Hill keeps two other rods rigged and ready as backups to his Fat Albert grub. He explains, "It's not uncommon for bass to come up surface-feeding this time of year, so I keep a casting spoon rigged up. I actually use it as a topwater bait, working it really fast to make it hop and skip."

 And his second backup rod is rigged with a wacky worm hooked on a 1/8-ounce jighead. "If I'm getting bites on the Fat Albert and the action slacks off, I'll work the same area with the wacky worm," Hill explains.

 In summary, Hill says this pattern is "a good way to catch a bunch of summertime bass in a hurry. It's also a good big fish producer. It's definitely a pattern that can win tournaments for you."

 Gear To Grab

 Following are specifics about rods, reels and line Kenyon Hill uses to catch suspended bass in the summer.

 For fishing Fat Albert grubs and wacky worms:

 7-foot American Rodsmiths Predator Shakie Head spinning rod

Abu Garcia Soron STX-40 spinning reel

20-pound-test Berkley Fireline with a 6-foot Trilene 6-pound-test fluorocarbon leader

For fishing casting spoons:

 7-foot American Rodsmiths Team Redfish Elite Big Red Hammer baitcasting rod

Abu Garcia Revo STX-HS baitcasting reel (7:1 retrieve ratio)

20-pound-test Berkley Fireline

Tackle Tricks

Swimming a grub at the proper depth is crucial in Kenyon Hill's presentation for suspended bass. Hill achieves this by using a count-down method, which he says other anglers can easily learn.

 He explains, "Hold your rod tip over the water beside the boat, and open the reel bail so the grub drops into the water. Try to get an idea of how fast it falls, then match this rate to a count sequence: one-thousand-and-one, one-thousand-and-two, etc. I learned from doing this that the Fat Albert grub on a 1/4-ounce jighead sinks about 1 foot per second.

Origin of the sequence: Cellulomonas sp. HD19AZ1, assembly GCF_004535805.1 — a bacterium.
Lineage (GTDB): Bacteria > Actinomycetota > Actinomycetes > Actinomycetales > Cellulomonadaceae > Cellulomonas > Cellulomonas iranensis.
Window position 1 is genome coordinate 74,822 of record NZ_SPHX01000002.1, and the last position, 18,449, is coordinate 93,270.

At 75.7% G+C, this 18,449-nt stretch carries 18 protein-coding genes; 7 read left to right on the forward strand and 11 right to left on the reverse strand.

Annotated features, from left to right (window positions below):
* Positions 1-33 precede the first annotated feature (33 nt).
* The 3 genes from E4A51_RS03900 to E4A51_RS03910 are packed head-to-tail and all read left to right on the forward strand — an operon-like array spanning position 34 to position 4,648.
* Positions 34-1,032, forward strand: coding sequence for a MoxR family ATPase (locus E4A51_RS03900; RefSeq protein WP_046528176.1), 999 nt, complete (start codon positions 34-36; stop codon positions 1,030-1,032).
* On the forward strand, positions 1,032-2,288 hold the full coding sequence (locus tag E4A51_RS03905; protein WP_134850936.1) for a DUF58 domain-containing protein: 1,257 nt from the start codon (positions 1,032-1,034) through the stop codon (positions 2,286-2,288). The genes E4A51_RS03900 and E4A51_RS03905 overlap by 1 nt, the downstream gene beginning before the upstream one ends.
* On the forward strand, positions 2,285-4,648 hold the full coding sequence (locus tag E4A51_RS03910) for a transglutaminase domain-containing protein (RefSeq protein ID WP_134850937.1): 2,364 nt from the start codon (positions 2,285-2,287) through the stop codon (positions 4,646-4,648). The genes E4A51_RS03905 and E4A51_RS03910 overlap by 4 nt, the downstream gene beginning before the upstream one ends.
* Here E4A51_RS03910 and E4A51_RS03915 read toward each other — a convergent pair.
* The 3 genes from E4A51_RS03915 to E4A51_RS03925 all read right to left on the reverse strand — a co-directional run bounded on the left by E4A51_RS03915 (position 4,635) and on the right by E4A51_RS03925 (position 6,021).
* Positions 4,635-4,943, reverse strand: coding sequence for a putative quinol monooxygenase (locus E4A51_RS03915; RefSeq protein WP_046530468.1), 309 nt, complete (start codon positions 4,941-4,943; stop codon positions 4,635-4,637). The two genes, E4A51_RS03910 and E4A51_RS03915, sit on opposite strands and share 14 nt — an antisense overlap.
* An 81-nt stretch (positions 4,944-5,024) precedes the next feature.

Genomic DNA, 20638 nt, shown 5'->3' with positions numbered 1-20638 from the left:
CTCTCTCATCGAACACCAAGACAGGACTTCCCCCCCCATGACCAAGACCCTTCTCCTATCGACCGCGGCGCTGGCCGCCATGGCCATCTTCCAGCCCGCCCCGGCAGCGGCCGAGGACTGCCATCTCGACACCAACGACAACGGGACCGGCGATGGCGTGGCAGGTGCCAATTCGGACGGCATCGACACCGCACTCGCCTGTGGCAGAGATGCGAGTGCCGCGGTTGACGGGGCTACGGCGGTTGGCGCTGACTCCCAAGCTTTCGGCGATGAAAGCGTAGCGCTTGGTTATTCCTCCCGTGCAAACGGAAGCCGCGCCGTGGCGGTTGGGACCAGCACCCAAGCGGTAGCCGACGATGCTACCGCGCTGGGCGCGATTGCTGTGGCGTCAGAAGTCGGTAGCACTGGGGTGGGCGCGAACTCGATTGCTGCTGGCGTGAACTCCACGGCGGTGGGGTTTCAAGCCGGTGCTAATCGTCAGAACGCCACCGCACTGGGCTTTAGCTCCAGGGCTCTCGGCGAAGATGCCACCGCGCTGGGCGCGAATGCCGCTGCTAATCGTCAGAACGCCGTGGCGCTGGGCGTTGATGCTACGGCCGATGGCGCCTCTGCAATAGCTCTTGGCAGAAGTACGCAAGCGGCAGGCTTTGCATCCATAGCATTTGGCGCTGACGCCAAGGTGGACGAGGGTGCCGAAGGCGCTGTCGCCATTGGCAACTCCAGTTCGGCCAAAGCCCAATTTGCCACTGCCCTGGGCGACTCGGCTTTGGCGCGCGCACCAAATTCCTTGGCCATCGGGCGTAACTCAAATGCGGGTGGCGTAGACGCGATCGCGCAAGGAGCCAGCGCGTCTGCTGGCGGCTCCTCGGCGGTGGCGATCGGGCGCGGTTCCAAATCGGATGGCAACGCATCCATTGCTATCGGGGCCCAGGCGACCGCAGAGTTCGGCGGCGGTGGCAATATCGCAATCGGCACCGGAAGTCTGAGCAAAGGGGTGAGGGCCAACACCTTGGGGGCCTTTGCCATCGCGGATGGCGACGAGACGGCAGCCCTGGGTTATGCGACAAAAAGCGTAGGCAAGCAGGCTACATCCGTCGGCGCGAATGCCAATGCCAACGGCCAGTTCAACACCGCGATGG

"Then, after you make a cast, count it down to the depth you're seeking. To fish at 22 feet, I'll count it down for 22 seconds. Then I'll start reeling the grub back in with a steady, even retrieve to try to maintain that depth."

 Work Rocky Bluffs With Shaky Head Worms
If his efforts to catch suspended bass falter, Kenyon Hill will switch to a bluff-fishing pattern that usually produces a few bites. He explains, "I'll start working main channel swing bluffs with a shaky head worm. There are almost always a few fish holding along this vertical rocky structure, and stair-stepping a worm down the ledges is a good way to get some action."

 Hill fishes this bait rigged on a 1/4-ounce jighead. He holds his boat a few feet away from his target bluff and makes 45-degree casts to its face. He allows the worm to free-fall until it stops on a ledge, then he closes his bail, pops the worm up, reopens his bail and allows the worm to fall some more.

 "I'll work it down to 30 feet or deeper," he notes. "Bass love to hide in a bluff's cracks and crannies, and it's hard for one to keep from sucking in a shaky head worm that's dropping right in front of his nose."

 Before You Go
Here is a list of chores Kenyon Hill accomplishes before heading out for a day of fishing for suspended bass.

 Call the local dam authority to check that day's power generation schedule.

 Preplan the day, picking likely spots to inspect for suspended bass.

 Ice down plenty of bottled water and Gatorade to stay hydrated.

 Check to make sure sunscreen (high SPF factor) is in the boat.

 Dress in a long-sleeve light-color shirt and wide-brim hat to ward off the sun.